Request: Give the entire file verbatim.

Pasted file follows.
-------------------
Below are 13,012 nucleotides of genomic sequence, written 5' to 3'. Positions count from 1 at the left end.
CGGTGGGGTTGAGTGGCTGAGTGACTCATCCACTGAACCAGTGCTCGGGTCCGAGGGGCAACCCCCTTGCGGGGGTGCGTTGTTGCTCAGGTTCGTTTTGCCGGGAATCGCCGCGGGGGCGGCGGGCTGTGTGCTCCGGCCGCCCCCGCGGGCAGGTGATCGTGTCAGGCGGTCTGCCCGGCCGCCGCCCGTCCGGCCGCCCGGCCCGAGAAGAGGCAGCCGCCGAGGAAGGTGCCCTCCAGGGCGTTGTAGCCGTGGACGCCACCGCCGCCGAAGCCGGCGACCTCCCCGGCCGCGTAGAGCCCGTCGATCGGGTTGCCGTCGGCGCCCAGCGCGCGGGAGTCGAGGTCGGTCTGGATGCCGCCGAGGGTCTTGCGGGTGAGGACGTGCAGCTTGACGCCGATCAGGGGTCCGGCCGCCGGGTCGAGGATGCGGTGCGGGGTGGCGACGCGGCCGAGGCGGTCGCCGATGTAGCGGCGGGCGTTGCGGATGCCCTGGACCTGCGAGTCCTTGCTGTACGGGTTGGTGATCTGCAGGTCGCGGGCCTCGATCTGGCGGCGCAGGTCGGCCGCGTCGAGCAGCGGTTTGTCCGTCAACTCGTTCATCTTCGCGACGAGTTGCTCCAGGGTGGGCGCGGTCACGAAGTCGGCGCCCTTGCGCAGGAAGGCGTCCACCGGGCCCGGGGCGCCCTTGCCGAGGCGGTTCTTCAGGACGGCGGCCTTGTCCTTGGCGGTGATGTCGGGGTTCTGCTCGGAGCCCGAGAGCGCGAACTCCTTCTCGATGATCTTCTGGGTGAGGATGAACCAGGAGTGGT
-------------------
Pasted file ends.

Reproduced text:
Below are 13,012 nucleotides of genomic sequence, written 5' to 3'. Positions count from 1 at the left end.
CGGTGGGGTTGAGTGGCTGAGTGACTCATCCACTGAACCAGTGCTCGGGTCCGAGGGGCAACCCCCTTGCGGGGGTGCGTTGTTGCTCAGGTTCGTTTTGCCGGGAATCGCCGCGGGGGCGGCGGGCTGTGTGCTCCGGCCGCCCCCGCGGGCAGGTGATCGTGTCAGGCGGTCTGCCCGGCCGCCGCCCGTCCGGCCGCCCGGCCCGAGAAGAGGCAGCCGCCGAGGAAGGTGCCCTCCAGGGCGTTGTAGCCGTGGACGCCACCGCCGCCGAAGCCGGCGACCTCCCCGGCCGCGTAGAGCCCGTCGATCGGGTTGCCGTCGGCGCCCAGCGCGCGGGAGTCGAGGTCGGTCTGGATGCCGCCGAGGGTCTTGCGGGTGAGGACGTGCAGCTTGACGCCGATCAGGGGTCCGGCCGCCGGGTCGAGGATGCGGTGCGGGGTGGCGACGCGGCCGAGGCGGTCGCCGATGTAGCGGCGGGCGTTGCGGATGCCCTGGACCTGCGAGTCCTTGCTGTACGGGTTGGTGATCTGCAGGTCGCGGGCCTCGATCTGGCGGCGCAGGTCGGCCGCGTCGAGCAGCGGTTTGTCCGTCAACTCGTTCATCTTCGCGACGAGTTGCTCCAGGGTGGGCGCGGTCACGAAGTCGGCGCCCTTGCGCAGGAAGGCGTCCACCGGGCCCGGGGCGCCCTTGCCGAGGCGGTTCTTCAGGACGGCGGCCTTGTCCTTGGCGGTGATGTCGGGGTTCTGCTCGGAGCCCGAGAGCGCGAACTCCTTCTCGATGATCTTCTGGGTGAGGATGAACCAGGAGTGGT